An expert who investigated a choking case in Rotorua has hit back at criticism of new food safety rules for early childhood centres aimed at preventing similar episodes.
A ban on certain foods starts on Monday after lobbying from the Rotorua family of a boy left severely brain-damaged following a choking incident.
Two local centres have backed the changes but nationally, there has been criticism that the Ministry of Education has taken the new rules too far.
Food such as sausages, hard rice crackers, dried fruit, popcorn, nuts, large seeds, hard or chewy lollies, crisps, hard rice crackers, dried fruit, sausages/saveloys and marshmallows can no longer be served.
Small, hard food such as apple or carrot has to be grated if raw or cooked until soft and cut into strips.
Other rules include removing stones, seeds or skin from some foods and chopping or shredding others. Peas, for example, must be cooked and squashed with a fork for under-3s but older children can have them whole.
Services that do not provide food must promote the new guidance to parents, but it is not compulsory for parents to stick to the rules.
The rules were previously Ministry of Health guidelines but the Ministry of Education has made them mandatory after the family of Neihana Renata pushed for changes.
Neihana was 22 months old when he choked on apple at his Rotorua daycare in 2016.
The changes have been criticised by Early Childhood Council chief executive Peter Reynolds, who was reported as saying the rules should remain guidelines.
"These people are trained teachers. They know how to supervise children and supervise their eating habits," Reynolds told Newstalk ZB.
"We have every sympathy for the incident that happened a couple of years ago now, for the family whose child choked on some food and as a result suffered a brain injury. That's not what we want to see happen but this is an over-reaction. It's wrapping kids in cotton wool and is unnecessary."
Some parents have been reported as saying the new guidelines make it difficult for parents who were already time-poor and financially strapped.
Childforum chief executive Dr Sarah Alexander, who supported the Renata family in their campaign, compared the rules to other child safety laws.
"Should buckling children into their car seats when travelling, or adults smoking around children in the service be optional? The Early Childhood Council can rant all it wants but fortunately, the Ministry of Education has not listened to it."
Alexander said the changes were not just a reaction to one choking case.
She said many teachers and parents had since come forward and told her about choking incidents that could have been avoided had the guidelines been followed.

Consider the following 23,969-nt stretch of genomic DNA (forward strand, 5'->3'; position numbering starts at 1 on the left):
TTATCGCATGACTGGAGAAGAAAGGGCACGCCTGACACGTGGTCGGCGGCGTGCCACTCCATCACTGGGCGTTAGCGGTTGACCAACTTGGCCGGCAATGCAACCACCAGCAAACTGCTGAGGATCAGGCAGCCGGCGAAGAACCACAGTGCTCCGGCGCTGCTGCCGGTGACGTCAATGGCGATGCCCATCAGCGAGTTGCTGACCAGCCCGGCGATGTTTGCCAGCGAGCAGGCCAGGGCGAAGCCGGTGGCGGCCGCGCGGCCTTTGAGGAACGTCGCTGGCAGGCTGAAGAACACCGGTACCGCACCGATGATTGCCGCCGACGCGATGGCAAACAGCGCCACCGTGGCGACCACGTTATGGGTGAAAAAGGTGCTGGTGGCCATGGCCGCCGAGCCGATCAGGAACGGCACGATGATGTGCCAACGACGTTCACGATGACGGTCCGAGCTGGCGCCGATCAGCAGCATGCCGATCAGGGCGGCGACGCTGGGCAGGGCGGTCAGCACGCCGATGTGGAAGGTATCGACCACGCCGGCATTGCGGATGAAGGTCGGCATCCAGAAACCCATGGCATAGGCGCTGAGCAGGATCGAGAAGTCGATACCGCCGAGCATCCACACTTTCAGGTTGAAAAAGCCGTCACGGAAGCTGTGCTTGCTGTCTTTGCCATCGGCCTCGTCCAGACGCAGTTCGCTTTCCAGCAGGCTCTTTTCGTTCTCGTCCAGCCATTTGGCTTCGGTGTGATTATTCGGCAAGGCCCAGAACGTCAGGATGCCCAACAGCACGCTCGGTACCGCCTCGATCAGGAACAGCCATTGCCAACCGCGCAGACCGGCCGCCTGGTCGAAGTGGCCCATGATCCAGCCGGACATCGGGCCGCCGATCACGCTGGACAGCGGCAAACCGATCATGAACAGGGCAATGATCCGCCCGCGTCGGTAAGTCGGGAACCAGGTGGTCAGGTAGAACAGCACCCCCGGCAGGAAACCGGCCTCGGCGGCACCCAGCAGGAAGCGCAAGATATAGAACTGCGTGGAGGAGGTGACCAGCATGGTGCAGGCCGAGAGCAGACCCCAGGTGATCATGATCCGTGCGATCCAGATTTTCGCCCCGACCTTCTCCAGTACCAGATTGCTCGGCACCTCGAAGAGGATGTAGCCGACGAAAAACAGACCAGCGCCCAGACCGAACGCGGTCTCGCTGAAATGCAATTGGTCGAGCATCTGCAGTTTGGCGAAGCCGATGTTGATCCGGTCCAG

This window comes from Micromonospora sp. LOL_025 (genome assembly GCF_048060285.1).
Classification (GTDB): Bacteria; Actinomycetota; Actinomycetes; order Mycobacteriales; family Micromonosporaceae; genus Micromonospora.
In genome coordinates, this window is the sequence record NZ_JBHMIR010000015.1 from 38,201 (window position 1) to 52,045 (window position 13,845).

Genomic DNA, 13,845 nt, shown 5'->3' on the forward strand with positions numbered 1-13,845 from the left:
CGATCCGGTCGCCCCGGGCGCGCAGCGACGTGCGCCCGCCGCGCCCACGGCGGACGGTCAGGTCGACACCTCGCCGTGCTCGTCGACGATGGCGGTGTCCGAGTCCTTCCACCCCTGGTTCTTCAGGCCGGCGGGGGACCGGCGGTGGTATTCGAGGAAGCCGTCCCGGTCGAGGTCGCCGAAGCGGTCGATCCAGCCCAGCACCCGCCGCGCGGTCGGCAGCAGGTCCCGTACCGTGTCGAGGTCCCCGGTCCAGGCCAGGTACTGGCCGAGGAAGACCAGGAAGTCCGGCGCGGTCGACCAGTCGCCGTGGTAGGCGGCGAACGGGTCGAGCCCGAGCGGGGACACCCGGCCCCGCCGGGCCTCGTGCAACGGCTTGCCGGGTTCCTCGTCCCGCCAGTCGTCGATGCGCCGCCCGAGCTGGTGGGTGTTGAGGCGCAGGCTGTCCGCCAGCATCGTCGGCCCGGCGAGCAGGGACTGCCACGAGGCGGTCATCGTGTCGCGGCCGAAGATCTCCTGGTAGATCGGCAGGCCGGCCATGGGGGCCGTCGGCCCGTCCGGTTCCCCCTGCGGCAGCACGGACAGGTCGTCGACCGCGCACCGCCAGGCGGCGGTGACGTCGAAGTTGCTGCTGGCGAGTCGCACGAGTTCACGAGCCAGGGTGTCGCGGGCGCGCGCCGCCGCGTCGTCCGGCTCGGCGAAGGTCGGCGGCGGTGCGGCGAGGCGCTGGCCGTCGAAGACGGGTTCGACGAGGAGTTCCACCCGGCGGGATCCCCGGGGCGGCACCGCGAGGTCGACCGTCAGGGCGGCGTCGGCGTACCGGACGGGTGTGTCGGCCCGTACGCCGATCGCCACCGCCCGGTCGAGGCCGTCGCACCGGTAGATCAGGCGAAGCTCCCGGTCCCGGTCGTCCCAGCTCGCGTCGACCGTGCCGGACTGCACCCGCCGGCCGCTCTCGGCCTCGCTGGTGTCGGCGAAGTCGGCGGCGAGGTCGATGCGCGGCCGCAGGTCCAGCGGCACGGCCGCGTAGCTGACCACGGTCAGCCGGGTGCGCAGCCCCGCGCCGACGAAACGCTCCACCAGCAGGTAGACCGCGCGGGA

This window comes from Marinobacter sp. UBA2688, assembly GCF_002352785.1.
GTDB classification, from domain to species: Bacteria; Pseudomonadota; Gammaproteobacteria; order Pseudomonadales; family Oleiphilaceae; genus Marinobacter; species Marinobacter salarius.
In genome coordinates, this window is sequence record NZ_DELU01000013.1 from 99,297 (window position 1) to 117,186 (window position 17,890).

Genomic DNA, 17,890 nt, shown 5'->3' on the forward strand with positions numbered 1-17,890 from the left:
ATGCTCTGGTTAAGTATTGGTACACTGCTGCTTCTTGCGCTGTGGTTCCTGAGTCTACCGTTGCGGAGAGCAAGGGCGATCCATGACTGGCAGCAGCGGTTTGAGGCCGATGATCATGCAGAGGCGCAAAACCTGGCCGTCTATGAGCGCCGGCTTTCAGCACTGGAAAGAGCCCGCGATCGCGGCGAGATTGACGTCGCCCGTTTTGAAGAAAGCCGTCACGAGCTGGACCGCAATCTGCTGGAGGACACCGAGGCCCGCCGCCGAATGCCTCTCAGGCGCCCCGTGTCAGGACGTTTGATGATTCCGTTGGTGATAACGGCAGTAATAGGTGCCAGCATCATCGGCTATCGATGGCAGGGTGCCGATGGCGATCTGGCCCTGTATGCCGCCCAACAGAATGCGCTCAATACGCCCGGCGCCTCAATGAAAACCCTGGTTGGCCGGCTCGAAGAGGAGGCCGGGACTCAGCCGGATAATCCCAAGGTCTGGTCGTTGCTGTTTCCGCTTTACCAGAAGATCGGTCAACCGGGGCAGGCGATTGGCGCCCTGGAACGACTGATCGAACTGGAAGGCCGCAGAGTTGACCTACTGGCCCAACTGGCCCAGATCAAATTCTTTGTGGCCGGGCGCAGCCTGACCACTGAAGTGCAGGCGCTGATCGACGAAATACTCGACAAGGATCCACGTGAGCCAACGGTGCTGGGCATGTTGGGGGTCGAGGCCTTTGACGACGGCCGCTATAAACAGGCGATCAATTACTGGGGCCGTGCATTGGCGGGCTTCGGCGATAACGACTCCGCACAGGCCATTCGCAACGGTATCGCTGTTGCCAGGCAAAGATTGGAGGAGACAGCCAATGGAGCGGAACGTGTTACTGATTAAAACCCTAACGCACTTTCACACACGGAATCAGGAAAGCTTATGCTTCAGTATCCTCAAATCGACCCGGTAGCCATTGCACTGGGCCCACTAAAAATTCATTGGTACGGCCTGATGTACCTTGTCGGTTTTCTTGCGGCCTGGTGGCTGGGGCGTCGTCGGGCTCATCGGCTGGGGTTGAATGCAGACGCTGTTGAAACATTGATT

"Choking incidents are a lot more common than is reported."
Regarding food prepared by parents, she said: "Sometimes saving lives involves spending an extra 30 seconds preparing your child's lunch each day."
She said a 3-year-old at home might have been introduced to eating slices of raw apple but in an early childhood centre, there weren't usually enough adults to give one-to-one attention to each child.
She said a child could pick up dropped food they were not used to and choke on it.
"Children are precious. They only have one life. We can't afford to be casual about child safety, our own children or other people's children."
Eric Hollis, curriculum leader of The Ole Schoolhouse Early Childhood Centre in Rotorua, said it won't be a big change for them as they already followed the guidelines.
He was confused about the criticism, saying centres had a role to protect children and experts had said certain foods were risky. He said any sensible facility would already be following the guidelines.
"It's not advisable to fly in the face of science ... It's a perfectly reasonable risk-management strategy."
He said choking incidents were incredibly traumatic for staff and children witnessing them and all steps should be taken to minimise them.
"These rules are common-sense and sensible and are not going too far. These children are in our care and we are professionals paid to look after their safety.
"We also have a role in supporting parents, particularly new parents, of the risks there are around choking."
Responding to the comments from Alexander and Hollis, Reynolds said the council's focus was to get food rules right and make them practical.
"The Ministry of Health's guidelines on food safety and choking, while highlighting the issue and the importance of noting and responding to the risk, do not provide a comprehensive picture of what might cause a child to choke and are no substitute for appropriate first aid training on responding to a choking incident."
He said the guidelines should remain as guidelines so centres had discretion in approaching this issue – but approach it they must.
He said wanted to see the ministry engage with services on the regulations and first aid training.
"Our concern is that taking a limited set of foods and creating rules from what were intended to be guidelines will create confusion among services and parents unnecessarily. There are better ways to address this."
Rotorua Homebased Childcare owner Katrina Van Der Gulik said all their parents provided food for their children and had been given the guidelines.
"At the end of the day, they can put what they want in their child's lunchbox. For us the important focus will be on supervision of children while they are eating, so making sure children are sitting while eating and educators are sitting with them and closely supervising them. Educators can also send food home again."
Ministry of Education deputy secretary sector enablement and support, Katrina Casey, said in December that the amendments were designed to keep young children safe by minimising the risk of choking.
Marama Renata declined to comment to the Rotorua Daily Post but said last year they were "absolutely thrilled with the news" of the rule changes.